Creators of pioneering cancer test seek backing from the US

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A PIONEERING Sheffield invention that could help to save the lives of thousands of women each year has been unveiled at a leading global medical technology conference in the USA.

Sheffield University and Sheffield Teaching Hospitals NHS Foundation Trust spin-out Zilico is due to launch its innovative hand-held scanner for detecting cervical cancer – the ZedScan I – next year.

It hopes to find potential commercial partners and investors at AdvaMed 2012, the Advanced Medical Technology Association’s conference, which is taking place in Boston this week.

Zilico’s device instantly, painlessly and accurately detects cervical cancer, which affects around 500,000 women worldwide each year and is responsible for 300,000 deaths.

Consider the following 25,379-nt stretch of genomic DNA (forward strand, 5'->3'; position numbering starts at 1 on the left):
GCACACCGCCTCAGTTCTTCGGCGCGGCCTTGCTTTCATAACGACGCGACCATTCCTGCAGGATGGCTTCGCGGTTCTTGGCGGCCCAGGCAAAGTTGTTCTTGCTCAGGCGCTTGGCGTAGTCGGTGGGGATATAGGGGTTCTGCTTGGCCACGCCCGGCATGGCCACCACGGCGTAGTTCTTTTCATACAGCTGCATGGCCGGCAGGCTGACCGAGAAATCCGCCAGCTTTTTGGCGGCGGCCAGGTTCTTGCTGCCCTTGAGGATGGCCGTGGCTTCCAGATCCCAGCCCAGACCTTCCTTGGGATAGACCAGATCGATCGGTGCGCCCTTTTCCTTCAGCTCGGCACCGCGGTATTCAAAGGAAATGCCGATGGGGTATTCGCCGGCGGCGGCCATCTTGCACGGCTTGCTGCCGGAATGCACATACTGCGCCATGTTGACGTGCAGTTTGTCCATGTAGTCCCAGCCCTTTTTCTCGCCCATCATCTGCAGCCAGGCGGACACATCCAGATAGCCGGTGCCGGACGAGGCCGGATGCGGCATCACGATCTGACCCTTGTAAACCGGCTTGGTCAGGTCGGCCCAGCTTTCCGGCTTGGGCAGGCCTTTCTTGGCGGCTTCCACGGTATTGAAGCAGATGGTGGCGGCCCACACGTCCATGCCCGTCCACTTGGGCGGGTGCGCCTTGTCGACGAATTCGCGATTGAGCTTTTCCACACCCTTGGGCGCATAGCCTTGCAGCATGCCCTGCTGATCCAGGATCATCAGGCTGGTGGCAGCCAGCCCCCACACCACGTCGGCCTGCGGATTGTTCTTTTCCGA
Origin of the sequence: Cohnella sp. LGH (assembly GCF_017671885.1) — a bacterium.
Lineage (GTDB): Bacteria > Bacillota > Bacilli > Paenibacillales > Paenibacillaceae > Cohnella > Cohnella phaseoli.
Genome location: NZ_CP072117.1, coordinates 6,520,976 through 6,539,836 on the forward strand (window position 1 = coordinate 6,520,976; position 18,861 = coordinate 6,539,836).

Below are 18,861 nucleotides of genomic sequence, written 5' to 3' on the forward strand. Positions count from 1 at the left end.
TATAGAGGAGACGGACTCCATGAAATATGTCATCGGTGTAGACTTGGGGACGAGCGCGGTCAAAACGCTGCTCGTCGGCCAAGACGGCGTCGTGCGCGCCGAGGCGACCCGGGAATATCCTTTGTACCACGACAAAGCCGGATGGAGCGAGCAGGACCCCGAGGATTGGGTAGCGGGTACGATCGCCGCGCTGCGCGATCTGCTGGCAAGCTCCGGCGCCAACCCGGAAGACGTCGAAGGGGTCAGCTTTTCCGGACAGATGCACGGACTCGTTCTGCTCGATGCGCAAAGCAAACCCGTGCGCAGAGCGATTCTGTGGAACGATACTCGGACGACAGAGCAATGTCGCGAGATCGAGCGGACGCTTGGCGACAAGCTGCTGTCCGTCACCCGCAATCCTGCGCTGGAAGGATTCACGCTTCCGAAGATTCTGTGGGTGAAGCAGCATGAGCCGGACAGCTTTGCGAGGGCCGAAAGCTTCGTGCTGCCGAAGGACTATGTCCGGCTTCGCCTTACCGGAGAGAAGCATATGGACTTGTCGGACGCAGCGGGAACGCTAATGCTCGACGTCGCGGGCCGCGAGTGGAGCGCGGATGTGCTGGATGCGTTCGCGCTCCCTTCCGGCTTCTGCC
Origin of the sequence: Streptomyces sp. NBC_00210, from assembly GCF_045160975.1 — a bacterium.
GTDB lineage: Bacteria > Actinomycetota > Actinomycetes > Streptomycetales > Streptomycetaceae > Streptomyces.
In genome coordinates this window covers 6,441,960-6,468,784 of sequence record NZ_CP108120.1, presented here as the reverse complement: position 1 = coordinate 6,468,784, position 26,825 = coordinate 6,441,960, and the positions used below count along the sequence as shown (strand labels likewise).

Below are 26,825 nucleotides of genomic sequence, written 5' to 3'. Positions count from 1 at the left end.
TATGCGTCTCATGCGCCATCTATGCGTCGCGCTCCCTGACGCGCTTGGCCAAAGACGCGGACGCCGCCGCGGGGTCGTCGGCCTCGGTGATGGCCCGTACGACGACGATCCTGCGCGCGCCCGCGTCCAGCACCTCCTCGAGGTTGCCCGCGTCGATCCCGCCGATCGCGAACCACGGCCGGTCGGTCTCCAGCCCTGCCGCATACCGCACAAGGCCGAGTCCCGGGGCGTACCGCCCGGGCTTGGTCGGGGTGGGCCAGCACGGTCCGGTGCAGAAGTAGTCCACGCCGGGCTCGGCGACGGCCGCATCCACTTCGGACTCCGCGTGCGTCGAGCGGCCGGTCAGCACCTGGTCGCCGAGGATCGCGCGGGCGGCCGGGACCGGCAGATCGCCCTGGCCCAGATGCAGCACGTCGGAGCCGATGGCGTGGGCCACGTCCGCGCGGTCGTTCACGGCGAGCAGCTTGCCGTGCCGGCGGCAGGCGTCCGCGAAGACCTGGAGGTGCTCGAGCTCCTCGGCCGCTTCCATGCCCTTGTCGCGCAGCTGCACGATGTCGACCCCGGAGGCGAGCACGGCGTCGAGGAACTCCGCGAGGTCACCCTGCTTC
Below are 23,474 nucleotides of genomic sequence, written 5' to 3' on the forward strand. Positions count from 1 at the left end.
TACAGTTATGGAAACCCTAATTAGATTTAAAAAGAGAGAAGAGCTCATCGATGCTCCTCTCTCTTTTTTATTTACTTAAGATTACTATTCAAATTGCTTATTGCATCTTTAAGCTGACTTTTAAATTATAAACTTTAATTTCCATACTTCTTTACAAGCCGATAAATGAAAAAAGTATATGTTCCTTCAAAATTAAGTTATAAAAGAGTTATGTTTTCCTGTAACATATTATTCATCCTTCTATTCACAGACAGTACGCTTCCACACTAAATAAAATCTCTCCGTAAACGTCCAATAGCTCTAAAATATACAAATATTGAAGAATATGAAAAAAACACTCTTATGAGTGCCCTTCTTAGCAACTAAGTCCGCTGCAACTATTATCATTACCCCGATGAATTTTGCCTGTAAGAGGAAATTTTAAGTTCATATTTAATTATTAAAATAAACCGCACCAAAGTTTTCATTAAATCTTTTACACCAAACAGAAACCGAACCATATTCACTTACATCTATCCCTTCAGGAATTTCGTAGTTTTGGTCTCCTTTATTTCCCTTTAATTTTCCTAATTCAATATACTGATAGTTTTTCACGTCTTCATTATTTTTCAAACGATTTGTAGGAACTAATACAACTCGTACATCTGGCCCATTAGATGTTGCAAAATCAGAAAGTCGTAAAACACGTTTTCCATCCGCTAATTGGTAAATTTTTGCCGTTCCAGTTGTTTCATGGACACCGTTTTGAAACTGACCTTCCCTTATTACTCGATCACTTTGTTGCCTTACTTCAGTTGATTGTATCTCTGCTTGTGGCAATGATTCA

Currently, in the UK, women have a smear test every three to five years and then have to wait to find out the results, which are not 100 per cent accurate.

The ZedScan I can be used at the time of the smear test to give an instant result or during a detailed examination following a positive test and can tell whether cells are normal, precancerous or cancerous. A report on key trials involving 400 women across Europe, who had been referred for further examinations led to Zilico’s founder, Royal Hallamshire Hospital consultant gynaecological oncologist John Tidy, being presented with the award for Best Scientific Presentation at the American Society for Colposcopy and Cervical Pathology’s biennial scientific meeting earlier this year.

Zilico’s chief executive, Sameer Kothari, said the study made Zilico very attractive to outside investors and those interested in potential partnerships.

“We look forward to meeting interested parties at AdvaMed 2012,” added Mr Kothari.